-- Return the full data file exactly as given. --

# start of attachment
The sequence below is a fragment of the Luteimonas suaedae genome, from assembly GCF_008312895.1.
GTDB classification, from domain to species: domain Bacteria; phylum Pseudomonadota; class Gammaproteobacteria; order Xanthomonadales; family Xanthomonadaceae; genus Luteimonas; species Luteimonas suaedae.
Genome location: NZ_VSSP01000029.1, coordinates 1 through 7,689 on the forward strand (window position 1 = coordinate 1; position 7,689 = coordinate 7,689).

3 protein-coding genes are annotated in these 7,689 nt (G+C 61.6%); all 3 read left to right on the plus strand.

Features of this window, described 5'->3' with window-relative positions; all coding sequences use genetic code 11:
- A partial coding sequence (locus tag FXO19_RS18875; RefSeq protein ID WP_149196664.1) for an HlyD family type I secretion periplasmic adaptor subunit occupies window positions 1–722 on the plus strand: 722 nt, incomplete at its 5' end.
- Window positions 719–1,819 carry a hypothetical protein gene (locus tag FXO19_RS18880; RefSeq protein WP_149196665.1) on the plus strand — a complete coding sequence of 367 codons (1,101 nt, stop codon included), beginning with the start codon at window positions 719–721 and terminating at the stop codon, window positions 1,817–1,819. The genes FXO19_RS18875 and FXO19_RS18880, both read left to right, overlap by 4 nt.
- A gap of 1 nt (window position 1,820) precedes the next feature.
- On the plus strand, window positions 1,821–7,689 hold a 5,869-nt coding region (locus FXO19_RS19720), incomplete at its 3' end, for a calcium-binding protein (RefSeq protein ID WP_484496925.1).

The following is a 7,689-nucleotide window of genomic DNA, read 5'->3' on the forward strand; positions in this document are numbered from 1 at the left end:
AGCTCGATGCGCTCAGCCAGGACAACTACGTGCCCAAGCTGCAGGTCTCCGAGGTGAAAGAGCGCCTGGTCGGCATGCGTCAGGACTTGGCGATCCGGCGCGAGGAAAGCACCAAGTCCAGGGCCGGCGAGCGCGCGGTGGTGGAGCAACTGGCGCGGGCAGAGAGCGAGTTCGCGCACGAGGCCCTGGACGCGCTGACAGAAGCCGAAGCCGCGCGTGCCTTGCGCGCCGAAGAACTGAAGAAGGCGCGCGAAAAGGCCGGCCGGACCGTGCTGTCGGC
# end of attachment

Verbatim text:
The sequence below is a fragment of the Luteimonas suaedae genome, from assembly GCF_008312895.1.
GTDB classification, from domain to species: domain Bacteria; phylum Pseudomonadota; class Gammaproteobacteria; order Xanthomonadales; family Xanthomonadaceae; genus Luteimonas; species Luteimonas suaedae.
Genome location: NZ_VSSP01000029.1, coordinates 1 through 7,689 on the forward strand (window position 1 = coordinate 1; position 7,689 = coordinate 7,689).

3 protein-coding genes are annotated in these 7,689 nt (G+C 61.6%); all 3 read left to right on the plus strand.

Features of this window, described 5'->3' with window-relative positions; all coding sequences use genetic code 11:
- A partial coding sequence (locus tag FXO19_RS18875; RefSeq protein ID WP_149196664.1) for an HlyD family type I secretion periplasmic adaptor subunit occupies window positions 1–722 on the plus strand: 722 nt, incomplete at its 5' end.
- Window positions 719–1,819 carry a hypothetical protein gene (locus tag FXO19_RS18880; RefSeq protein WP_149196665.1) on the plus strand — a complete coding sequence of 367 codons (1,101 nt, stop codon included), beginning with the start codon at window positions 719–721 and terminating at the stop codon, window positions 1,817–1,819. The genes FXO19_RS18875 and FXO19_RS18880, both read left to right, overlap by 4 nt.
- A gap of 1 nt (window position 1,820) precedes the next feature.
- On the plus strand, window positions 1,821–7,689 hold a 5,869-nt coding region (locus FXO19_RS19720), incomplete at its 3' end, for a calcium-binding protein (RefSeq protein ID WP_484496925.1).

The following is a 7,689-nucleotide window of genomic DNA, read 5'->3' on the forward strand; positions in this document are numbered from 1 at the left end:
AGCTCGATGCGCTCAGCCAGGACAACTACGTGCCCAAGCTGCAGGTCTCCGAGGTGAAAGAGCGCCTGGTCGGCATGCGTCAGGACTTGGCGATCCGGCGCGAGGAAAGCACCAAGTCCAGGGCCGGCGAGCGCGCGGTGGTGGAGCAACTGGCGCGGGCAGAGAGCGAGTTCGCGCACGAGGCCCTGGACGCGCTGACAGAAGCCGAAGCCGCGCGTGCCTTGCGCGCCGAAGAACTGAAGAAGGCGCGCGAAAAGGCCGGCCGGACCGTGCTGTCGGC